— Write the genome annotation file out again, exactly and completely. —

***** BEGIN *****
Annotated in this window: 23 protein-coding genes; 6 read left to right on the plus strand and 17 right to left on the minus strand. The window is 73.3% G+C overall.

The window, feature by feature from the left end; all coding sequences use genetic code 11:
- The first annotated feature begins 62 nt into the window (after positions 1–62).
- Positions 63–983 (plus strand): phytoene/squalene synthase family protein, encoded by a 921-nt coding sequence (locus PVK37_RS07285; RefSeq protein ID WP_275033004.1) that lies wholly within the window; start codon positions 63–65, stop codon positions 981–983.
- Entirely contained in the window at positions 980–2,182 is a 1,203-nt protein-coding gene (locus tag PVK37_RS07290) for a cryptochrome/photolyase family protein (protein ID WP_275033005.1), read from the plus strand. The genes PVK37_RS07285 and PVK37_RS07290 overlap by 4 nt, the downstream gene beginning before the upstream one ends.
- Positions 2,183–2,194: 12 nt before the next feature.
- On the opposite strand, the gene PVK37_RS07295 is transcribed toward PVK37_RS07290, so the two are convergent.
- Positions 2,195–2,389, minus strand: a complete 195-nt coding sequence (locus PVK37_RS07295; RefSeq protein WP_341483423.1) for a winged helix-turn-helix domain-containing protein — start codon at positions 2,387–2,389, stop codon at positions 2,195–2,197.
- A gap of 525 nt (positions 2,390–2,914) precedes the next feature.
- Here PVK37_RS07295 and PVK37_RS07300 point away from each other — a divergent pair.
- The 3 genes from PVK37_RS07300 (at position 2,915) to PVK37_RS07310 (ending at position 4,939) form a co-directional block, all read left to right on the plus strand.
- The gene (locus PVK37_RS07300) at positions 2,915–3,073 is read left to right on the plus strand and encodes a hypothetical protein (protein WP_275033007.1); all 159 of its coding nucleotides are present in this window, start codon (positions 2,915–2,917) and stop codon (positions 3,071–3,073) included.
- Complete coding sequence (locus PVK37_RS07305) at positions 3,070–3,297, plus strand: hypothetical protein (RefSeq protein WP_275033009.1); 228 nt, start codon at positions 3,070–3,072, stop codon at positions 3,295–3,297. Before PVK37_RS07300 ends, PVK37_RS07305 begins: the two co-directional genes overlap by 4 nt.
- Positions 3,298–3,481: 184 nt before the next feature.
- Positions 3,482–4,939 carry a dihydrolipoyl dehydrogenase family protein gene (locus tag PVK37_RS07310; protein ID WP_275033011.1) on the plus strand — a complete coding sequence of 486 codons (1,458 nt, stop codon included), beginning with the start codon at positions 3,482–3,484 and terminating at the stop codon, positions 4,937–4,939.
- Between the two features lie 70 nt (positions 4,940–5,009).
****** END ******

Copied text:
Annotated in this window: 23 protein-coding genes; 6 read left to right on the plus strand and 17 right to left on the minus strand. The window is 73.3% G+C overall.

The window, feature by feature from the left end; all coding sequences use genetic code 11:
- The first annotated feature begins 62 nt into the window (after positions 1–62).
- Positions 63–983 (plus strand): phytoene/squalene synthase family protein, encoded by a 921-nt coding sequence (locus PVK37_RS07285; RefSeq protein ID WP_275033004.1) that lies wholly within the window; start codon positions 63–65, stop codon positions 981–983.
- Entirely contained in the window at positions 980–2,182 is a 1,203-nt protein-coding gene (locus tag PVK37_RS07290) for a cryptochrome/photolyase family protein (protein ID WP_275033005.1), read from the plus strand. The genes PVK37_RS07285 and PVK37_RS07290 overlap by 4 nt, the downstream gene beginning before the upstream one ends.
- Positions 2,183–2,194: 12 nt before the next feature.
- On the opposite strand, the gene PVK37_RS07295 is transcribed toward PVK37_RS07290, so the two are convergent.
- Positions 2,195–2,389, minus strand: a complete 195-nt coding sequence (locus PVK37_RS07295; RefSeq protein WP_341483423.1) for a winged helix-turn-helix domain-containing protein — start codon at positions 2,387–2,389, stop codon at positions 2,195–2,197.
- A gap of 525 nt (positions 2,390–2,914) precedes the next feature.
- Here PVK37_RS07295 and PVK37_RS07300 point away from each other — a divergent pair.
- The 3 genes from PVK37_RS07300 (at position 2,915) to PVK37_RS07310 (ending at position 4,939) form a co-directional block, all read left to right on the plus strand.
- The gene (locus PVK37_RS07300) at positions 2,915–3,073 is read left to right on the plus strand and encodes a hypothetical protein (protein WP_275033007.1); all 159 of its coding nucleotides are present in this window, start codon (positions 2,915–2,917) and stop codon (positions 3,071–3,073) included.
- Complete coding sequence (locus PVK37_RS07305) at positions 3,070–3,297, plus strand: hypothetical protein (RefSeq protein WP_275033009.1); 228 nt, start codon at positions 3,070–3,072, stop codon at positions 3,295–3,297. Before PVK37_RS07300 ends, PVK37_RS07305 begins: the two co-directional genes overlap by 4 nt.
- Positions 3,298–3,481: 184 nt before the next feature.
- Positions 3,482–4,939 carry a dihydrolipoyl dehydrogenase family protein gene (locus tag PVK37_RS07310; protein ID WP_275033011.1) on the plus strand — a complete coding sequence of 486 codons (1,458 nt, stop codon included), beginning with the start codon at positions 3,482–3,484 and terminating at the stop codon, positions 4,937–4,939.
- Between the two features lie 70 nt (positions 4,940–5,009).